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Blackbirds on totems represent knowledge. Something that a decision as difficult as euthanasia needs are all the knowledge to make it through. Based on the Danish film Silent Heart, the film Blackbird follows a woman with Amyotrophic Lateral Sclerosis (ALS) deciding to euthanize before symptoms worsen, a decision her family struggles with the closer it gets. Getting through the film without tears may only be possible if you haven’t a heart.

Within the first five minutes of the film, we are introduced to a family set in an awkward family reunion at matriarch Lily (Susan Sarandon) and husband Paul (Sam Neill). Sisters Jennifer (Kate Winslet) and Anna (Mia Wasikowska) bring their loved ones, and a lifelong friend of Lily’s (Lindsay Duncan) also joins the mix. What is said and what is done in the first half of the film are of little import as much as the silences in between as the family adjusts into Lily’s plan. 

The grandson (Anson Boon) has a moment with Lily, where he assumes that she will give him life advice as they near the end of hers. But the film doesn’t fall into tropes here and instead lingers on Lily’s independent spirit and desire only for her grandson to live his own life. 

Non-binary partner to Anna, Chris (Bex Taylor-Klaus) helps shed light on some needed truths. In one of the happier moments, Chris states, “Days go by too slowly and the years go by too fast,” showing her understanding of Lily’s decision. Her daughters have the most challenging time with the decision and must find their way to resolution.

The movie works best in its quiet moments after the joyous ones. The challenging moments, the ones with tears, and the anger are expected in this graveness’s family drama. But the quiet moments that reveal the more complicated parts of living—and taking in what life has to offer make the film beautiful. But the performances, editing, and direction do not stand alone in the beauty. Mike Eley, the cinematographer, shot the film in natural light, using candles for the one evening scene. The home, filmed in England near star Kate Winslet’s own home, doubles for Connecticut and plays as much of a character as the family. The lighting, camera, and setting allow the viewer to settle in as one of the family members going through this long Thanksgiving weekend.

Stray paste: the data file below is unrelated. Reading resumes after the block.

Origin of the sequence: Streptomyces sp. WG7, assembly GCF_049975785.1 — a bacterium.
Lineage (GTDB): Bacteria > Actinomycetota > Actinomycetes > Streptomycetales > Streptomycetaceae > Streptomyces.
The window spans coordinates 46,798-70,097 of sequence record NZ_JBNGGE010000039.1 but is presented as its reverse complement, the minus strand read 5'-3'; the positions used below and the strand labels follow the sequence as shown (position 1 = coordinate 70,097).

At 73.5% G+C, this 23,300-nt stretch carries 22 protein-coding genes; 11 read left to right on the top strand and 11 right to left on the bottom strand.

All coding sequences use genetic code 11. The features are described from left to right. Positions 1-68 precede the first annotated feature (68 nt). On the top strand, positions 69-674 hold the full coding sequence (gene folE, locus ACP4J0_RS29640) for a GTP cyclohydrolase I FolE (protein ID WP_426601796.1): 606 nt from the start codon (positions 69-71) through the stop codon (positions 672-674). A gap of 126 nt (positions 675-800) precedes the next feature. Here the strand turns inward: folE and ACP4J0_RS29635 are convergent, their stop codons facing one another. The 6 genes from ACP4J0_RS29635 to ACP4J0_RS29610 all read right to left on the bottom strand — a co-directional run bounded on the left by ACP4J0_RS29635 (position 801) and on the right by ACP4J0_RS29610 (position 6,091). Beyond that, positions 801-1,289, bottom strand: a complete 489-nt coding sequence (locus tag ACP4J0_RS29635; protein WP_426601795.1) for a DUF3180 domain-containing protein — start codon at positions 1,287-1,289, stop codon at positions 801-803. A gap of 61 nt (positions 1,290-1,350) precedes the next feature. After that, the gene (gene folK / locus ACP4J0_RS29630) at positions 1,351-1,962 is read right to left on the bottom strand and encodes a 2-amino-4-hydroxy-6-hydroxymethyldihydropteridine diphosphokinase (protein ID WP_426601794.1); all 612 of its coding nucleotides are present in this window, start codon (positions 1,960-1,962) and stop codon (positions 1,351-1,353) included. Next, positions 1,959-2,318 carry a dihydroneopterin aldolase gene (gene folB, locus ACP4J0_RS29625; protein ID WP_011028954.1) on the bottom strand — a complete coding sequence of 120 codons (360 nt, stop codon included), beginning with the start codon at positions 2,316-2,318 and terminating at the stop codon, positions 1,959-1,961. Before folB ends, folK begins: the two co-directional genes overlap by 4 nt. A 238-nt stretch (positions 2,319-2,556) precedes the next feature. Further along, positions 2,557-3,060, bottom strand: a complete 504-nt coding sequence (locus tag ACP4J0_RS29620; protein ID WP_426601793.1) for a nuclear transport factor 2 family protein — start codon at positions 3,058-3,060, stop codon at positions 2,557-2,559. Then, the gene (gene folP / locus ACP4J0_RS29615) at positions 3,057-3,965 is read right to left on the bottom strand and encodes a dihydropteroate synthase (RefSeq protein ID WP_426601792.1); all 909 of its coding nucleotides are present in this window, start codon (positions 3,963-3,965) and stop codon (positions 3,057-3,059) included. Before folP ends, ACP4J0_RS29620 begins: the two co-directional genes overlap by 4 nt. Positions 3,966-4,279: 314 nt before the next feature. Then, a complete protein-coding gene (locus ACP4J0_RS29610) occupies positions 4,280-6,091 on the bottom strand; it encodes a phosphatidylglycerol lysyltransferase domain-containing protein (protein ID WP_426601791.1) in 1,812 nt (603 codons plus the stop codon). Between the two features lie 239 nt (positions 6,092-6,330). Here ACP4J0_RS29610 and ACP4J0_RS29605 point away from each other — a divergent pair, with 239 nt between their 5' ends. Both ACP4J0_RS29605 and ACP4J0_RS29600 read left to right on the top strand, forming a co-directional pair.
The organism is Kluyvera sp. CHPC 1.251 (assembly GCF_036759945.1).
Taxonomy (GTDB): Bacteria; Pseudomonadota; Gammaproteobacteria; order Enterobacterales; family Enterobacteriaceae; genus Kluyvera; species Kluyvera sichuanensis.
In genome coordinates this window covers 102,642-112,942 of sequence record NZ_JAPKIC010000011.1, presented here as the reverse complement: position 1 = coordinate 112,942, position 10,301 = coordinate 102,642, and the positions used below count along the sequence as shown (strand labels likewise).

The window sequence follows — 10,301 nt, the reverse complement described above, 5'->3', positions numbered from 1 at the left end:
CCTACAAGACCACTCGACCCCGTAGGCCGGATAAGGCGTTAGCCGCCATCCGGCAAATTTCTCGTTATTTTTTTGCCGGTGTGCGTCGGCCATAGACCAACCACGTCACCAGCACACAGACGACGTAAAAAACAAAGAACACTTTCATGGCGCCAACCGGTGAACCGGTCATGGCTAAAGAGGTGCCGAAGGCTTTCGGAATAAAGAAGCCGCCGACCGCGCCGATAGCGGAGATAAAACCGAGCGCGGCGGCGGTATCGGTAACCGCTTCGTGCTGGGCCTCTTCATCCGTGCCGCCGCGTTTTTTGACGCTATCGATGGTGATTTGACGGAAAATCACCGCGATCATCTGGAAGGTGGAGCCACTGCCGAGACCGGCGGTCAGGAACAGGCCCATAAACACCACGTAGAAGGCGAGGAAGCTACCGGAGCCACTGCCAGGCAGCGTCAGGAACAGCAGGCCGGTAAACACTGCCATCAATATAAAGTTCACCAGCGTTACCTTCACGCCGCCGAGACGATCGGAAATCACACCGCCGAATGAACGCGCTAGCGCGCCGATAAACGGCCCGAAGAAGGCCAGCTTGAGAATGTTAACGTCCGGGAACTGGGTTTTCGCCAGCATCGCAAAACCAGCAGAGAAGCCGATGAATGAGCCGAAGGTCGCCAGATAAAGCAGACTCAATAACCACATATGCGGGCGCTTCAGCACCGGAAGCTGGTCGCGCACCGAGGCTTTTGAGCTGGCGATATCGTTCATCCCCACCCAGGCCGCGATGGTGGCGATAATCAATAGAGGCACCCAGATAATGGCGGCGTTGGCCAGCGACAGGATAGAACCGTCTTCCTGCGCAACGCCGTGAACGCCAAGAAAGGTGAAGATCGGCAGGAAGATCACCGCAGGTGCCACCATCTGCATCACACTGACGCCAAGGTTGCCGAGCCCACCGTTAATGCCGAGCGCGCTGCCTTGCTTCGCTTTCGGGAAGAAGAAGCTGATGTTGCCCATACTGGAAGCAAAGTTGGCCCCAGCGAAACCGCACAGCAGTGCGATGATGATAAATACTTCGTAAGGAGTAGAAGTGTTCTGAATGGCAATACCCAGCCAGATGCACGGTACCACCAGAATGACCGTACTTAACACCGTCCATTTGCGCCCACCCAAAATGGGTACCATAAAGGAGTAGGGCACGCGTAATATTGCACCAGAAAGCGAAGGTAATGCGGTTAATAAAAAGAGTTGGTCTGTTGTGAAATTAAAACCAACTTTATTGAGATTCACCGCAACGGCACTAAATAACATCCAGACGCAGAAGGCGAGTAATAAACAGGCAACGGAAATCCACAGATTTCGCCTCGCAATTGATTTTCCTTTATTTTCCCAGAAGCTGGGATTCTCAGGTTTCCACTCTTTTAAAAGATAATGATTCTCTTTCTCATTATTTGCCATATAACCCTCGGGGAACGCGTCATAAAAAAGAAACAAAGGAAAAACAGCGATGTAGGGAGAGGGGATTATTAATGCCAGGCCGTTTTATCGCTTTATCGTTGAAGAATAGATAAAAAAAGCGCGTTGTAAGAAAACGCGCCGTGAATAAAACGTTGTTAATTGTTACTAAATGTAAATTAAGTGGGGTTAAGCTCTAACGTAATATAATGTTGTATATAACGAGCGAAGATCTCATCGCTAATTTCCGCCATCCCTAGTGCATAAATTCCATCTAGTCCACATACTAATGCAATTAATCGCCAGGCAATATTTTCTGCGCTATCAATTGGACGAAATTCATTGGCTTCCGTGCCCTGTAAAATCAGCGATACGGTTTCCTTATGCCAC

Most people with ALS live five years or less after their diagnosis, but some live much longer. When living with an illness like this, the discussions you have about the end of life are natural and challenging. The film does an excellent job of finding a balance to living with a chronic illness and her choice of many months to end when things move into the more difficult phase where she stops breathing or feeding herself. The film never glorifies the decision or shames the condition. It only follows the natural thread, an architect, with vital independent decisions choosing herself before her body no longer allows her to do so. 

But as much as the movie surrounds one woman’s decision, her family’s impact is the heart. Those who live on after losing someone face the most significant effect of the decision. Whether you agree as to the viewer that euthanasia is the right choice is not what is at stake here.  Finding the hope in the quiet moments and the lasting memories made while those we love are still here is the critical takeaway. 

– Melanie Addington (@MelAddington)

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Melanie Addington is the Executive Director of Tallgrass Film Association as of 2021. She has worked in the film festival world since 2006, first as a volunteer, and then eventually becoming the Oxford Film Festival Executive Director in August 2015. She used to be a reporter for the Oxford Eagle (a community newspaper) and then Pizza Magazine Quarterly (a global trade magazine). She still loves pizza. And she still writes for Hammer to Nail and Film Festival Today about her other great love: movies. She is from Southern California originally but lived in the South for 20 years. She now resides in Wichita, KS, and has one son.

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